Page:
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House Leaders Pondering Next Step on Immigration

Despite indications that a comprehensive immigration bill will be unlikely to reach the House floor following the Senate’s defeat of a similar proposal late last month, Democratic leaders are expected to mull alternatives this week when the chamber reconvenes Tuesday following the July Fourth recess.

According to a spokesman for Speaker Nancy Pelosi (D-Calif.), House Democrats have yet to determine a course of action, including whether to proceed with a series of smaller bills targeted to topics such as border security rather than a single piece of legislation.

“We don’t want to make any decisions without talking fully about this issue,” the spokesman said Thursday. “It’s being discussed.”

In the meantime, Congressional Hispanic Caucus leaders, who have strongly supported moving an immigration measure this year, have asked to meet with Democratic leaders this week on the issue.

“We believe there is still a possibility it can happen,” CHC Chairman Joe Baca (D-Calif.) said at a press conference June 28, following the Senate vote.

Rep. Luis Gutierrez (D-Ill.), who has led CHC efforts on the measure, added: “No one said it was going to be easy and today was a clear indication of that.”

CHC leadership said in late June that they would oppose moving the legislation as a series of smaller bills, asserting that doing so would focus on enforcement efforts without addressing aspects of immigration.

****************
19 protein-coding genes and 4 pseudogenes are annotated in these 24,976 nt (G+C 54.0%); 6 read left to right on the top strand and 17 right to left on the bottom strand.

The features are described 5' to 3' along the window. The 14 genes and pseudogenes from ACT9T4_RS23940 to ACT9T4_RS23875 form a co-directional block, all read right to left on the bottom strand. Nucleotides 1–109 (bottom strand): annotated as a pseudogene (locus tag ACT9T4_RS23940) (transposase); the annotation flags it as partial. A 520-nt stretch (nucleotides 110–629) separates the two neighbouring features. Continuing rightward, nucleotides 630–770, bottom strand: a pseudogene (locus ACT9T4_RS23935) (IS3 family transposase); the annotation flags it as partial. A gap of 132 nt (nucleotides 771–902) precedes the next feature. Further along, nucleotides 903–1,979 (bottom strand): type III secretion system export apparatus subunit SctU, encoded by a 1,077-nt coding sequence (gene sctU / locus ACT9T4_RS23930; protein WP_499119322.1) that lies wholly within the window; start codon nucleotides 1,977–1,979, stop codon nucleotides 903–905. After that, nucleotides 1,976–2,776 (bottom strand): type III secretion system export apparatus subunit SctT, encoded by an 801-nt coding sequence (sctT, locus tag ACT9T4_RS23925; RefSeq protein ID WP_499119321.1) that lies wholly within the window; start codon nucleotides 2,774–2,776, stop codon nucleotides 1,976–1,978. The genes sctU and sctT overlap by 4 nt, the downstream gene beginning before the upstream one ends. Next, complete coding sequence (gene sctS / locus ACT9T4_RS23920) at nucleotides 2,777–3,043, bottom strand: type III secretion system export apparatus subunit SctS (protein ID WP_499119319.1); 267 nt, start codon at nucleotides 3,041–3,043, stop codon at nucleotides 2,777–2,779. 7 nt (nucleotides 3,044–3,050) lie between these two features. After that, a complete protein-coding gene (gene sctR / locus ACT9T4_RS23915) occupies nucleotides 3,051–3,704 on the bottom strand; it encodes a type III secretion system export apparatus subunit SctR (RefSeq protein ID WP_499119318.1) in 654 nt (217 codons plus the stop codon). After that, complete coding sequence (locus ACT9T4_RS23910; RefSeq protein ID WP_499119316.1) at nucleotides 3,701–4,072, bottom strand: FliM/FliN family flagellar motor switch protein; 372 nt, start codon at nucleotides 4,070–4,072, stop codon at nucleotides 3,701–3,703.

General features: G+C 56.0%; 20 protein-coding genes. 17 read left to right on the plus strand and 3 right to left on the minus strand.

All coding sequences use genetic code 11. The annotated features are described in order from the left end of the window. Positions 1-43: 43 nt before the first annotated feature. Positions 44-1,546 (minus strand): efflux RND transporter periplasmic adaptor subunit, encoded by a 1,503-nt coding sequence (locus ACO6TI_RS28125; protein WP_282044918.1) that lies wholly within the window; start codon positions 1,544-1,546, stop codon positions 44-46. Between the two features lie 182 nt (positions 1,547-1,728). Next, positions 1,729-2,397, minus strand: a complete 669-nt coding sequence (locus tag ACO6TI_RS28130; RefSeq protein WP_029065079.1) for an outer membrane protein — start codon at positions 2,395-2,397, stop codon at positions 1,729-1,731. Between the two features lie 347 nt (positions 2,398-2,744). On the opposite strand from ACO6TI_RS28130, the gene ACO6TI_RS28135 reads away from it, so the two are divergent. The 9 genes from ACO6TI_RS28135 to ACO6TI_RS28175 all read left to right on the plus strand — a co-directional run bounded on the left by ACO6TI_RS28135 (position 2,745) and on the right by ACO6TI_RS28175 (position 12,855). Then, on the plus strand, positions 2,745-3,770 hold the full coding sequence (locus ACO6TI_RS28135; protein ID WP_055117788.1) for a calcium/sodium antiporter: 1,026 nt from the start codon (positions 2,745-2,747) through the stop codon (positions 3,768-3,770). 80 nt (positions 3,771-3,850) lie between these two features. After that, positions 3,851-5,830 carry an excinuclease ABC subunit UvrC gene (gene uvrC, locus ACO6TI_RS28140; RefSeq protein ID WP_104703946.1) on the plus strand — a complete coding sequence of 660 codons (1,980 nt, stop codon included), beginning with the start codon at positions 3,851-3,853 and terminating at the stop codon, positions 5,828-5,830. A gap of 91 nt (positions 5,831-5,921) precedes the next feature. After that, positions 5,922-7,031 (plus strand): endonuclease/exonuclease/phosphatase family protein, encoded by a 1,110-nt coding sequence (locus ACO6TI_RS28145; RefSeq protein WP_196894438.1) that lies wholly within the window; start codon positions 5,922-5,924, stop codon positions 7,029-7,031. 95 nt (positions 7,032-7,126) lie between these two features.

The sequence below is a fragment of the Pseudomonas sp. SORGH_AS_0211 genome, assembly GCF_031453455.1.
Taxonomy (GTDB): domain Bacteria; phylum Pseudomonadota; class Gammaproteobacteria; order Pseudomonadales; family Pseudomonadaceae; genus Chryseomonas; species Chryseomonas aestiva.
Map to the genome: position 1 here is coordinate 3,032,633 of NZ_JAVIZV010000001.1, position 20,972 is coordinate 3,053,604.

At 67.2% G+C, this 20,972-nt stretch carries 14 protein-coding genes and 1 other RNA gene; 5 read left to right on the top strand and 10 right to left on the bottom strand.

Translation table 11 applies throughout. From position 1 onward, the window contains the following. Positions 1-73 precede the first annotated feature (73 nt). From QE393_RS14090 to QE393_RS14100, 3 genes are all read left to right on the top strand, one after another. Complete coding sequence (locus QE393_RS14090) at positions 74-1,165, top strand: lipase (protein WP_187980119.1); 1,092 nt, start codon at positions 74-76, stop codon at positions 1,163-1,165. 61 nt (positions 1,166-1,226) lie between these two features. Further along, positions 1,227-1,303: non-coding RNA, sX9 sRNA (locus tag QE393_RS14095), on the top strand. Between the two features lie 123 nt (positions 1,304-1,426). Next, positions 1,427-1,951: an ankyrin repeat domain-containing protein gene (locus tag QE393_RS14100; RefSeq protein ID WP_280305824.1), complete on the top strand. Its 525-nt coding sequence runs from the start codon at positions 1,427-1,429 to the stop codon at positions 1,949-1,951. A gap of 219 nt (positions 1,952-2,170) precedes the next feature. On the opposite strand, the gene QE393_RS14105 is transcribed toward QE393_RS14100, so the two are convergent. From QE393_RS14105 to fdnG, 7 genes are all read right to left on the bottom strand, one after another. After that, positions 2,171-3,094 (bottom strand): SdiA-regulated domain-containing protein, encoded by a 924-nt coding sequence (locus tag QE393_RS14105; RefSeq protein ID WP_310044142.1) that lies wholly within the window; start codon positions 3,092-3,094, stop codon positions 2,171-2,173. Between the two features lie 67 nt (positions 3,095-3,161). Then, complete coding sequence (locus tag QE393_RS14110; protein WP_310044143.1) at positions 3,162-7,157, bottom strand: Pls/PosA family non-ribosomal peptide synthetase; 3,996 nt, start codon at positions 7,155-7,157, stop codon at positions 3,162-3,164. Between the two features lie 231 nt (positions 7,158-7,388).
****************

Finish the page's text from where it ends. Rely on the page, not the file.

“Breaking up the bill is the worst thing we can do at this particular moment,” Gutierrez said.

Nevertheless, some key Democrats declared the comprehensive bill effectively dead following the Senate vote.

Rep. Zoe Lofgren (D-Calif.), who chairs the Judiciary Subcommittee on Immigration, Citizenship, Refugees, Border Security and International Law, said after the Senate vote: “They have voted against proceeding, so we can’t proceed.”

While the California lawmaker said her panel will “consider what, if anything, we should do,” she declined to state whether the House could pursue alternate legislation, assigning that decision to Pelosi and Majority Leader Steny Hoyer (D-Md.).

House Democratic Caucus Chairman Rahm Emanuel (Ill.) echoed that sentiment, blaming President Bush for failing to unite Republicans on the issue, stating: “There’s no chance of passing legislation now.”

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